“The risk to tax evaders has jumped sharply and they should be on tenterhooks,” said Gautam Chikermane, vice president of the Observer Research Foundation, a research institute in New Delhi.
Another goal of demonetization was to move Indians away from cash. The idea was that Indians would bank more of their money and the government could then track it more closely — and collect more taxes in a country where only a tiny fraction of earners pay income tax.
To some degree, the banking sector did benefit. In the wake of demonetization, millions of Indians opened their first bank accounts.
But not all of that is attributable to Mr. Modi’s efforts. India has been rapidly modernizing, and its economy is now the world’s sixth largest (behind the United States, China, Japan, Germany and Britain), though hundreds of millions of people are still very poor.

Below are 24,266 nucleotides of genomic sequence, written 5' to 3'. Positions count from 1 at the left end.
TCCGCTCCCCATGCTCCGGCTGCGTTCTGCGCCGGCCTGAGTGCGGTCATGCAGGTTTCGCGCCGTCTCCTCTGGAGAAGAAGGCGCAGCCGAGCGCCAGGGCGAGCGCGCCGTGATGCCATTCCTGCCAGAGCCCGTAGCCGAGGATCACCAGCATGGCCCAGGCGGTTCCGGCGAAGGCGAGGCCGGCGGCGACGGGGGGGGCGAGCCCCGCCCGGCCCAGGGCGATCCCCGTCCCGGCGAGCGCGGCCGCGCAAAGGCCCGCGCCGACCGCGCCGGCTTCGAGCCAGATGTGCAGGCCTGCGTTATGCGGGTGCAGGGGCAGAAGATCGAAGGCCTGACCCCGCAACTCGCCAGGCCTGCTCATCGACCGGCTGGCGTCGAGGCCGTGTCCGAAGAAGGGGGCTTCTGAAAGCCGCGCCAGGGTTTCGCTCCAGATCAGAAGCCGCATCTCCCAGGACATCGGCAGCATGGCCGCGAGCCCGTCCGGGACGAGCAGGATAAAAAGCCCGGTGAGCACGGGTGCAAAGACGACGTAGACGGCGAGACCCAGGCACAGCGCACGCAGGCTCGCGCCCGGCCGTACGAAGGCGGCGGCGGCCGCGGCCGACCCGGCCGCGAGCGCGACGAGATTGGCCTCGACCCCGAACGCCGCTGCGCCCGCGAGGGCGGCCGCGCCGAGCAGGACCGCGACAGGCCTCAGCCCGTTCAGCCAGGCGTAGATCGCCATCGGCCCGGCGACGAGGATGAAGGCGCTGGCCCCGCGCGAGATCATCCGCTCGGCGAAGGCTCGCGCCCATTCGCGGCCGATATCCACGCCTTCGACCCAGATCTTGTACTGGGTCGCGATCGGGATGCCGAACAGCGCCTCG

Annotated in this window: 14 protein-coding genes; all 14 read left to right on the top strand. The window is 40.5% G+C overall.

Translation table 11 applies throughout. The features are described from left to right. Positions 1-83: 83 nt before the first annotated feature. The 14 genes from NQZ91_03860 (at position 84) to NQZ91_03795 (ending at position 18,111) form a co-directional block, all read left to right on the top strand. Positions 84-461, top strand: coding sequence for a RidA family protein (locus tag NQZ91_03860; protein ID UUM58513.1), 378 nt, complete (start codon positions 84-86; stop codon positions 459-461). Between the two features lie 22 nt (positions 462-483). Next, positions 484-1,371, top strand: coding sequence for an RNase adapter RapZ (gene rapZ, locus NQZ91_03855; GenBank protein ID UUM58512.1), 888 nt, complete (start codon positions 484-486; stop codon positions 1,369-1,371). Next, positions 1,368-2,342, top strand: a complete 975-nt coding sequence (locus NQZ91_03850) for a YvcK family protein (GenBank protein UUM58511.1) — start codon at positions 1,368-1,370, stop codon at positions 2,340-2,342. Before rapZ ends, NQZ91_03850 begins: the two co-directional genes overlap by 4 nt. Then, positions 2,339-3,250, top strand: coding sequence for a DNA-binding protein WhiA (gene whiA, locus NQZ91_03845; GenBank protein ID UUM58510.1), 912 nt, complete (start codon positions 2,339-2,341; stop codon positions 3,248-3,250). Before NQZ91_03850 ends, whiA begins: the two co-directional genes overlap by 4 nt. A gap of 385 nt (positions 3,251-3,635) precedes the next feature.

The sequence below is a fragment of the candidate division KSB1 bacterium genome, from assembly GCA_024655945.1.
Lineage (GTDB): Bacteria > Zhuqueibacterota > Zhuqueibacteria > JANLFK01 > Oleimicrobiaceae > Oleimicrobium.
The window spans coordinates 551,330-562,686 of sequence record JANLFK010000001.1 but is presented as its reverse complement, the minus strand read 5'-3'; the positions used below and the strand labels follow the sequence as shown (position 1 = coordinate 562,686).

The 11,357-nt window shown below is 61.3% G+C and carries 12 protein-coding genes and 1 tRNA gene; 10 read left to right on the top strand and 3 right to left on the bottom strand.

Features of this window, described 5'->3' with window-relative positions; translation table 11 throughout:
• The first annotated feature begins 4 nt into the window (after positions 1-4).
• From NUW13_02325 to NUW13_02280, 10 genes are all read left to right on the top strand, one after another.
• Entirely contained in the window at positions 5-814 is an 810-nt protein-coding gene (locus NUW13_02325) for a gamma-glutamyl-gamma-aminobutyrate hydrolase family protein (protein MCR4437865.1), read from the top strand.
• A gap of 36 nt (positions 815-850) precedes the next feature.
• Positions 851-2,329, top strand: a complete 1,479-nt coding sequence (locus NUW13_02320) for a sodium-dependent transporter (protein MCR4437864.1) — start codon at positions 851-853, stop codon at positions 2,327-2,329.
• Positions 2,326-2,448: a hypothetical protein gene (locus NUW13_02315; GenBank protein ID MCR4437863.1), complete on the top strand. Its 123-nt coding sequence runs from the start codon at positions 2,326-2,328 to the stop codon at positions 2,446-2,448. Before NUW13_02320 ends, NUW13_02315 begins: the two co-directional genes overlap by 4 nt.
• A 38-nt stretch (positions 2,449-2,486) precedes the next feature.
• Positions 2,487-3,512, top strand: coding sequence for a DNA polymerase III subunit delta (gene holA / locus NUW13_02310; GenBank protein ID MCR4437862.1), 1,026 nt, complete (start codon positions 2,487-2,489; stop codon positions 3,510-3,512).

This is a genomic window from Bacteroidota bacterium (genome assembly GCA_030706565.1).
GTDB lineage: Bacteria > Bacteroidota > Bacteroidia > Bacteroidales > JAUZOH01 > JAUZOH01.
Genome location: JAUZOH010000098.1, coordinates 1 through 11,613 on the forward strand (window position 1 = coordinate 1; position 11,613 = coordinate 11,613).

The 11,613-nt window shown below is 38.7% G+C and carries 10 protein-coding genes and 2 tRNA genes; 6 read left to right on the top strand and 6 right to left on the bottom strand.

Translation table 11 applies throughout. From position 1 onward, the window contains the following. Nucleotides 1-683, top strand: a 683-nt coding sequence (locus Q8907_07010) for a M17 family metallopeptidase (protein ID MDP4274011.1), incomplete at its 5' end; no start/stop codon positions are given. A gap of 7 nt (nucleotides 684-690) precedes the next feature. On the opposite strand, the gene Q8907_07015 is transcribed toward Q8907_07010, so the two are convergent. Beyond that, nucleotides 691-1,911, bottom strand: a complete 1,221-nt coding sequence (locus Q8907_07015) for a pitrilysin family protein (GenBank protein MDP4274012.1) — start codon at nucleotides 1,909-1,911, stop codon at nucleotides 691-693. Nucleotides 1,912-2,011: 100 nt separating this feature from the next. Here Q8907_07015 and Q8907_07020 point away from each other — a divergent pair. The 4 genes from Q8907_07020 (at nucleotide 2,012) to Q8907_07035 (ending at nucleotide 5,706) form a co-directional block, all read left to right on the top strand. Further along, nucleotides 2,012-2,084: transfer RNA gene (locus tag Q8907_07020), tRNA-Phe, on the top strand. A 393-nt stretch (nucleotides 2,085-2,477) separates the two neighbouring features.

And even to this day, cash is still king in India. Want to buy a table? More often than not merchants will offer two prices.
If you want to pay by credit card, it’s this much. But if you pay cash (which means the merchant will most likely not report the sale), the price can be much cheaper.
Mr. Modi has kept quiet about the recent demonetization findings, which basically confirmed those released a year ago.
He is a prolific Twitter user, with nearly 44 million followers. But his latest burst of Twitter postings show him shaking hands with regional leaders or congratulating Indian table tennis players, with nothing about the economy.